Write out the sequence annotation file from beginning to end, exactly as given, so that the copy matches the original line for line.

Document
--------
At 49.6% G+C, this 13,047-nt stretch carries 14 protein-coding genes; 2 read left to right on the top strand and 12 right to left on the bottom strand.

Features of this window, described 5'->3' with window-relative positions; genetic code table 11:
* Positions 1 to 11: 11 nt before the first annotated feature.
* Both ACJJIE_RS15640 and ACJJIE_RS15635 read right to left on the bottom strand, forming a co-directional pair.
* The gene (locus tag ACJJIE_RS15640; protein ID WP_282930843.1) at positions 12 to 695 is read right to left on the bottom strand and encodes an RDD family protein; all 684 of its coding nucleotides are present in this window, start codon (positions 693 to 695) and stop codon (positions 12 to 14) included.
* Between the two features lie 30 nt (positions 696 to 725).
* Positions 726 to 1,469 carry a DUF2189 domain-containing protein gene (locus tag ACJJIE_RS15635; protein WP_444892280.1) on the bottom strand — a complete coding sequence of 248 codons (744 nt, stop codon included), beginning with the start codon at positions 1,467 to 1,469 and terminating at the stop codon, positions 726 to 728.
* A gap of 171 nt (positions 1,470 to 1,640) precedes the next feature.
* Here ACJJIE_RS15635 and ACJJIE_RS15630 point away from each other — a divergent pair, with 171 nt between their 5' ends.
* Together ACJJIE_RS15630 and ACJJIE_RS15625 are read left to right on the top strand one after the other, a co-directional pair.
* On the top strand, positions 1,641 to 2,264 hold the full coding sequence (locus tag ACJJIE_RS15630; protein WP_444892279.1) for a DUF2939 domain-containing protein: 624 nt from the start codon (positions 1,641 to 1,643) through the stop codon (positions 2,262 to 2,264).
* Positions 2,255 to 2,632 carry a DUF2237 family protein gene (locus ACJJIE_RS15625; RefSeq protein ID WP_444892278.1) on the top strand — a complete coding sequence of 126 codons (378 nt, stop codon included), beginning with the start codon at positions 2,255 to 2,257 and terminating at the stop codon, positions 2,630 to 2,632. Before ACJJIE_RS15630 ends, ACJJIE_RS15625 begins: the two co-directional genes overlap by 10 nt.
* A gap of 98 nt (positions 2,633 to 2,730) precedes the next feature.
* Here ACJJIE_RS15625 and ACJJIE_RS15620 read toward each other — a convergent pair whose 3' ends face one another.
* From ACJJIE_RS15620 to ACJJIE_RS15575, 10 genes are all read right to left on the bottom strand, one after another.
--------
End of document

At 49.6% G+C, this 13,047-nt stretch carries 14 protein-coding genes; 2 read left to right on the top strand and 12 right to left on the bottom strand.

Features of this window, described 5'->3' with window-relative positions; genetic code table 11:
* Positions 1 to 11: 11 nt before the first annotated feature.
* Both ACJJIE_RS15640 and ACJJIE_RS15635 read right to left on the bottom strand, forming a co-directional pair.
* The gene (locus tag ACJJIE_RS15640; protein ID WP_282930843.1) at positions 12 to 695 is read right to left on the bottom strand and encodes an RDD family protein; all 684 of its coding nucleotides are present in this window, start codon (positions 693 to 695) and stop codon (positions 12 to 14) included.
* Between the two features lie 30 nt (positions 696 to 725).
* Positions 726 to 1,469 carry a DUF2189 domain-containing protein gene (locus tag ACJJIE_RS15635; protein WP_444892280.1) on the bottom strand — a complete coding sequence of 248 codons (744 nt, stop codon included), beginning with the start codon at positions 1,467 to 1,469 and terminating at the stop codon, positions 726 to 728.
* A gap of 171 nt (positions 1,470 to 1,640) precedes the next feature.
* Here ACJJIE_RS15635 and ACJJIE_RS15630 point away from each other — a divergent pair, with 171 nt between their 5' ends.
* Together ACJJIE_RS15630 and ACJJIE_RS15625 are read left to right on the top strand one after the other, a co-directional pair.
* On the top strand, positions 1,641 to 2,264 hold the full coding sequence (locus tag ACJJIE_RS15630; protein WP_444892279.1) for a DUF2939 domain-containing protein: 624 nt from the start codon (positions 1,641 to 1,643) through the stop codon (positions 2,262 to 2,264).
* Positions 2,255 to 2,632 carry a DUF2237 family protein gene (locus ACJJIE_RS15625; RefSeq protein ID WP_444892278.1) on the top strand — a complete coding sequence of 126 codons (378 nt, stop codon included), beginning with the start codon at positions 2,255 to 2,257 and terminating at the stop codon, positions 2,630 to 2,632. Before ACJJIE_RS15630 ends, ACJJIE_RS15625 begins: the two co-directional genes overlap by 10 nt.
* A gap of 98 nt (positions 2,633 to 2,730) precedes the next feature.
* Here ACJJIE_RS15625 and ACJJIE_RS15620 read toward each other — a convergent pair whose 3' ends face one another.
* From ACJJIE_RS15620 to ACJJIE_RS15575, 10 genes are all read right to left on the bottom strand, one after another.